This is TPJ's summary of its report:
Two-thirds of the Texas Enterprise Fund (TEF) projects that faced job-creation targets by 2009 failed to deliver the jobs that they originally promised in exchange for $368 million in public funding, a new Texans for Public Justice study finds. This marks a sharp increase from the 42 percent of TEF projects that were so compromised just one year earlier.
The new TPJ study analyzes compliance reports filed by 50 TEF projects that faced job-creation targets by 2009. Thirty-three of these projects:
* Failed to deliver on their 2009 job promises;
* Were crippled by amendments that lower job targets or postpone job deadlines; or
* Were officially terminated before delivering the promised jobs.
As Governor Perry publicly touts the Enterprise Fund as a centerpiece of his reelection campaign, his office quietly works out of the limelight, negotiating amendments that rollback previous job-creation promises. The Governor’s Office has acknowledged amending at least 14 of the 50 TEF contracts (28 percent), with some troubled TEF recipients returning to negotiate multiple contract-weakening amendments.
Key findings of TPJ's analysis reveal:
* The Governor's Office awarded $368 million to 50 TEF recipients to create or maintain 49,581 jobs. In 2009 compliance reports, these projects claimed that they had delivered 30,381 jobs.
* Governor Perry declared in January that TEF had created 54,600 jobs since 2003. More than one-third of these are phantom job promises that have yet to materialize. A review of TEF compliance reports suggests that some never will.
* The 14 amended projects originally promised to deliver 9,793 jobs by 2009. Amendments slashed these 2009 job promises to 6,017 jobs. Over the entire lifetimes of these 14 deals, amendments cut their total job promises from 17,614 jobs to 12,729 jobs.
* The Governor’s Office fined 17 TEF recipients $2.8 million as of June 2010. This amounted to 2 percent of the $116 million in public funds that they had received from TEF to date.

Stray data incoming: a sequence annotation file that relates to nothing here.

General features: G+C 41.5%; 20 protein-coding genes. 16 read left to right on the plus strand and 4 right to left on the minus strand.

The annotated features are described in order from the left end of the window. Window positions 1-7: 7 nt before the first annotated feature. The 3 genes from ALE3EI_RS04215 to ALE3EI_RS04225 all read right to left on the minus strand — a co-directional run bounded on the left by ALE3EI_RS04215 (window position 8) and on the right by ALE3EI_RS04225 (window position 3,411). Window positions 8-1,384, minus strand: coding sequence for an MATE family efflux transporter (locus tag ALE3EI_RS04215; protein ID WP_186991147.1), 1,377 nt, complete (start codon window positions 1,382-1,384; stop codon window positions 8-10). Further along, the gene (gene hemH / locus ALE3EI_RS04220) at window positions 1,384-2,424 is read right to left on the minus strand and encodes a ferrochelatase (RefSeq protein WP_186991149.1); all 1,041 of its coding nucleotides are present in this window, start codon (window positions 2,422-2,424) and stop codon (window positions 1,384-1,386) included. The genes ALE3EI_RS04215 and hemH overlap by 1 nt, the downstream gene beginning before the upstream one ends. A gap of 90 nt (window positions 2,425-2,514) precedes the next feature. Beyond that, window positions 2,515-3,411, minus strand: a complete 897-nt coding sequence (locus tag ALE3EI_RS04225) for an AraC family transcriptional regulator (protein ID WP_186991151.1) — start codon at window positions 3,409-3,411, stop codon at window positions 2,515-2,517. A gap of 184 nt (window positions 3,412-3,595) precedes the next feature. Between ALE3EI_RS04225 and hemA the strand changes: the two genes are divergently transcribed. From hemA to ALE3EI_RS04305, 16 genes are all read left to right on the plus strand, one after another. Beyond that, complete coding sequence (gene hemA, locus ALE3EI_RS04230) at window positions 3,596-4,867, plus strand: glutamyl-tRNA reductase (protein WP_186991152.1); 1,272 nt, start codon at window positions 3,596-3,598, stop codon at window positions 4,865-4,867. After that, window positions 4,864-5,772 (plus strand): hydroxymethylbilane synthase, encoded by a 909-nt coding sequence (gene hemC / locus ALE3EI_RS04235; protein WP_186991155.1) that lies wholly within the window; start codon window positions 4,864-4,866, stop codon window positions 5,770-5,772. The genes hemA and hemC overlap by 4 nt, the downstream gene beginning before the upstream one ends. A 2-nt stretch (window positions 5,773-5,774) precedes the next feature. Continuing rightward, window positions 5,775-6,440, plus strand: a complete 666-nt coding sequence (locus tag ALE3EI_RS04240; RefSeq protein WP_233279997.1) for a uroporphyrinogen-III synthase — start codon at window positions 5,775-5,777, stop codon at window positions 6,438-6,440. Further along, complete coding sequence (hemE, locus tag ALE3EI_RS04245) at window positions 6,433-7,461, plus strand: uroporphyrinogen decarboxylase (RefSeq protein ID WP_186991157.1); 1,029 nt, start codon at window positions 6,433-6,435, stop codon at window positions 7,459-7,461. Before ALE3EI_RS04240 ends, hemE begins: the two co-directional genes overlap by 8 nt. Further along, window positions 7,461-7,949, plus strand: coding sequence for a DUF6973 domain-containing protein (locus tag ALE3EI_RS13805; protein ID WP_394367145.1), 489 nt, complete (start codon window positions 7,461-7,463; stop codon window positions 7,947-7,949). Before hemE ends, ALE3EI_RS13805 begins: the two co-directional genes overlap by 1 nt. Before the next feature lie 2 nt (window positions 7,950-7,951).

* Many TEF projects have qualified for termination under a death-penalty clause that the Governor’s Office has enforced just six times.
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This information will come as no surprise to those of us who were in the hearing room for the House Appropriations Committee's interrogation of the governor's staff last spring about the performance of the Enterprise Fund and the Emerging Technology Fund (the latter concerning a $50 million grant to Texas A&M that did not follow prescribed rules). It was clear then that the TEF was not meeting its job targets. The risk with doling out hundreds of millions of tax dollars to corporations is exactly what came to pass: If the economy implodes, the jobs disappear, and so does the money.
Some critics have described the Enterprise Fund as a "slush fund." While some deals have raised eyebrows -- Bill White charged that Perry gave special consideration to a grant request from a company whose investors included a businessman linked to the land deals that enriched the governor -- there is nothing unique about the Enterprise Fund. Many states have such funds that are used to close deals that create jobs. Some of the deals were clearly ill-judged, such as one that brought a Countrywide call center to Midland. The local paper touted the deal as a triumph for then-speaker Tom Craddick. Alas, Countrywide was a major purveyor of subprime loans, and it collapsed in the resulting financial crisis. It was purchased by Bank of America. The call center was closed, the jobs gone.
The Enterprise Fund never escaped the perception that some deals were tinged with political favoritism. The Permian Basin fared particularly well during the tenure of Craddick, who, along with David Dewhurst, had to sign off on Enterprise Fund deals.
The Enterprise Fund is now unfunded. As part of its share of the 5% cuts required of all state agencies, the Governor's Office offered up the Enterprise Fund.
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